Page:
Well, there we have it! A completely wonderful metaphor for the most discouraging/encouraging thing in the literary world: the blank page. Your writing style is superb- I think that I could take a few leaves outta your book when it comes to that. I won't go to grammar or any of that stuff because 1)Its a story, and in your case you have proof-read it, and could easily see any probable grammar/spelling mistakes 2)I don't need to. You should feel praised--usually I am ON people about tha. Lets figure, though, that poems are much easier and less time consuming to critique than stories or shorts. Anyway, to your main point: It was clear, profound (heh heh) and it was vivid in its picture-conveyance. Plus, I could completely relate. To put it this way: I will fave. this, and I hope to see more work from you! I will be back. By the way, check out 'Silver Guardian' by Aetha Daemon. It is a story, and it needs reviews. Her link is among the comments on my page! It is there because *cough, cough* I need to refer to that page whenever I want to post something. If it is there, then I can't post it myself, if you catch my meaning. She=me, me=she...anyway, just drop by, mmk? Thanks! Oh, and thanks for the review, by the way. Much appreciated!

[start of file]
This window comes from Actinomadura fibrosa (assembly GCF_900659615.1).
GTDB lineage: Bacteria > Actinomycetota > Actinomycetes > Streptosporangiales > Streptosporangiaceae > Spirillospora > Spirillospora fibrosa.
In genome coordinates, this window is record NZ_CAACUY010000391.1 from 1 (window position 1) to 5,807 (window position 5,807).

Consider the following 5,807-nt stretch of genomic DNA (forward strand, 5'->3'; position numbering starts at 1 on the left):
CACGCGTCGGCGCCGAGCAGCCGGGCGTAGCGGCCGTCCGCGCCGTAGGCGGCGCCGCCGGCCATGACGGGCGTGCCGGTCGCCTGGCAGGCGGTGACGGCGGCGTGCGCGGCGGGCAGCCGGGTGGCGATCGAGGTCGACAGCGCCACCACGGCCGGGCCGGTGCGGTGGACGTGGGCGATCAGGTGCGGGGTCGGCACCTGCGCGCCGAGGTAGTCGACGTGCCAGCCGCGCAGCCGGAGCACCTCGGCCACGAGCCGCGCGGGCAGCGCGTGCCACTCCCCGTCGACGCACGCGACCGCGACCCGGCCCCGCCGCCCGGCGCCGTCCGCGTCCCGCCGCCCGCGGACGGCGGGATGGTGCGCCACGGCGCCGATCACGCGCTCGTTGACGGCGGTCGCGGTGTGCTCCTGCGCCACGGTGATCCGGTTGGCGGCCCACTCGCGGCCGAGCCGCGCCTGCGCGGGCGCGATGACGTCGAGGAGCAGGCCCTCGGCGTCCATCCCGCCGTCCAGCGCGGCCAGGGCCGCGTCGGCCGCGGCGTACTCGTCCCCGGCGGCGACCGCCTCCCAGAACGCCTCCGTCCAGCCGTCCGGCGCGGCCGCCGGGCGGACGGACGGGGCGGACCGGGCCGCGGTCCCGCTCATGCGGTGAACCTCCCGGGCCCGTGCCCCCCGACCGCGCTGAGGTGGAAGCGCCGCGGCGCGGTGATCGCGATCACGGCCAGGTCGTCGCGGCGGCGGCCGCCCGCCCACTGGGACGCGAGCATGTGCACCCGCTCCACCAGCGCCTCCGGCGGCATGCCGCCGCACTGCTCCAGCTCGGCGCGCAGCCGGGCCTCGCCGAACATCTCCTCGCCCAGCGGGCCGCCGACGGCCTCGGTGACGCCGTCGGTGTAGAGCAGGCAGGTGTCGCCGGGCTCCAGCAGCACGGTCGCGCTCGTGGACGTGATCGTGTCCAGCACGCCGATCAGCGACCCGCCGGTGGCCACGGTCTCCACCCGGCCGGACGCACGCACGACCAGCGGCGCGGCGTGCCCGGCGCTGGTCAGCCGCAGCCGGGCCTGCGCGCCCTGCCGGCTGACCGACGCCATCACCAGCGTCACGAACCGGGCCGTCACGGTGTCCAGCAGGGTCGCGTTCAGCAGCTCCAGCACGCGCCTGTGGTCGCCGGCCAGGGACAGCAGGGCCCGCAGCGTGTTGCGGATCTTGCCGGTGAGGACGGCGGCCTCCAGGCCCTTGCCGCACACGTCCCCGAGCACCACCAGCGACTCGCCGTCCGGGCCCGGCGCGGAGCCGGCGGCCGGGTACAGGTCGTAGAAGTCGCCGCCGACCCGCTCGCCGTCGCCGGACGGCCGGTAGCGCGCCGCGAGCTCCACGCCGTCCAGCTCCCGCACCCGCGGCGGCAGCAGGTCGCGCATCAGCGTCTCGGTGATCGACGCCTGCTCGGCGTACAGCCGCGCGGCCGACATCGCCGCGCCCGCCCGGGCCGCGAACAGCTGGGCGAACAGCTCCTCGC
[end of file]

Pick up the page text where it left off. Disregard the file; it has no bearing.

~Maeve
    | Posted on 2006-08-20 00:00:00 | by Maevity | [ Reply to This ]


    Think Feedback more than Compliments :: [ Guidelines ]

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    3. How did it make you feel?
    4. Why did it make you feel that way?
    5. Which parts?
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    9. How could it be improved?
    10. What would you have done differently?
    11. What was your interpretation of it?
    12. Does it feel original?



    108675

    Be kind, take a few minutes to review the hard work of others <3
    It means a lot to them, as it does to you.